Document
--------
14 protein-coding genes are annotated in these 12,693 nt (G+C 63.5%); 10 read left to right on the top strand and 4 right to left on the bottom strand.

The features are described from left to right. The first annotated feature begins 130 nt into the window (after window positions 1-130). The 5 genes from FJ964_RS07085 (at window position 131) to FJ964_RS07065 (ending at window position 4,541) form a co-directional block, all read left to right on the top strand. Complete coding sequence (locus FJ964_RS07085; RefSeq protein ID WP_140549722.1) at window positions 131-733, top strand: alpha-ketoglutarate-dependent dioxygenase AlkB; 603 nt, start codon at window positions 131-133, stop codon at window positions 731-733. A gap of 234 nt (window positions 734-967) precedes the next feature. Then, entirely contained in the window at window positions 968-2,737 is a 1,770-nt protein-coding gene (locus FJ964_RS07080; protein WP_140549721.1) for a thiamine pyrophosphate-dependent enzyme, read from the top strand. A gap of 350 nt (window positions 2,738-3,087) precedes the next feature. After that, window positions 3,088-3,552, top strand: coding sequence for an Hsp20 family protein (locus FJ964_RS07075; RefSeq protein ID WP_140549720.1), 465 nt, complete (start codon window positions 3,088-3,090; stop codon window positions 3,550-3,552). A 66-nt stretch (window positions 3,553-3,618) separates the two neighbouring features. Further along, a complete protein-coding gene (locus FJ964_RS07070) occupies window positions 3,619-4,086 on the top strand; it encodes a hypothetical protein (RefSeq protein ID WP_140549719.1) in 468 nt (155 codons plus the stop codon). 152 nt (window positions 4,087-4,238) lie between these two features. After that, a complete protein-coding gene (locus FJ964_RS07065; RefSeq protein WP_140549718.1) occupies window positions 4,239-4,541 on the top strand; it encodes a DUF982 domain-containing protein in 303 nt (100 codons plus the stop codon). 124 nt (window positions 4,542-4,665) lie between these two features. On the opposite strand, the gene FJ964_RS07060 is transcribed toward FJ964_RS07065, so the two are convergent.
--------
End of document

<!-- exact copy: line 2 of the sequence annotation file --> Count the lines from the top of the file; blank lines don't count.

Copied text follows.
The features are described from left to right. The first annotated feature begins 130 nt into the window (after window positions 1-130). The 5 genes from FJ964_RS07085 (at window position 131) to FJ964_RS07065 (ending at window position 4,541) form a co-directional block, all read left to right on the top strand. Complete coding sequence (locus FJ964_RS07085; RefSeq protein ID WP_140549722.1) at window positions 131-733, top strand: alpha-ketoglutarate-dependent dioxygenase AlkB; 603 nt, start codon at window positions 131-133, stop codon at window positions 731-733. A gap of 234 nt (window positions 734-967) precedes the next feature. Then, entirely contained in the window at window positions 968-2,737 is a 1,770-nt protein-coding gene (locus FJ964_RS07080; protein WP_140549721.1) for a thiamine pyrophosphate-dependent enzyme, read from the top strand. A gap of 350 nt (window positions 2,738-3,087) precedes the next feature. After that, window positions 3,088-3,552, top strand: coding sequence for an Hsp20 family protein (locus FJ964_RS07075; RefSeq protein ID WP_140549720.1), 465 nt, complete (start codon window positions 3,088-3,090; stop codon window positions 3,550-3,552). A 66-nt stretch (window positions 3,553-3,618) separates the two neighbouring features. Further along, a complete protein-coding gene (locus FJ964_RS07070) occupies window positions 3,619-4,086 on the top strand; it encodes a hypothetical protein (RefSeq protein ID WP_140549719.1) in 468 nt (155 codons plus the stop codon). 152 nt (window positions 4,087-4,238) lie between these two features. After that, a complete protein-coding gene (locus FJ964_RS07065; RefSeq protein WP_140549718.1) occupies window positions 4,239-4,541 on the top strand; it encodes a DUF982 domain-containing protein in 303 nt (100 codons plus the stop codon). 124 nt (window positions 4,542-4,665) lie between these two features. On the opposite strand, the gene FJ964_RS07060 is transcribed toward FJ964_RS07065, so the two are convergent.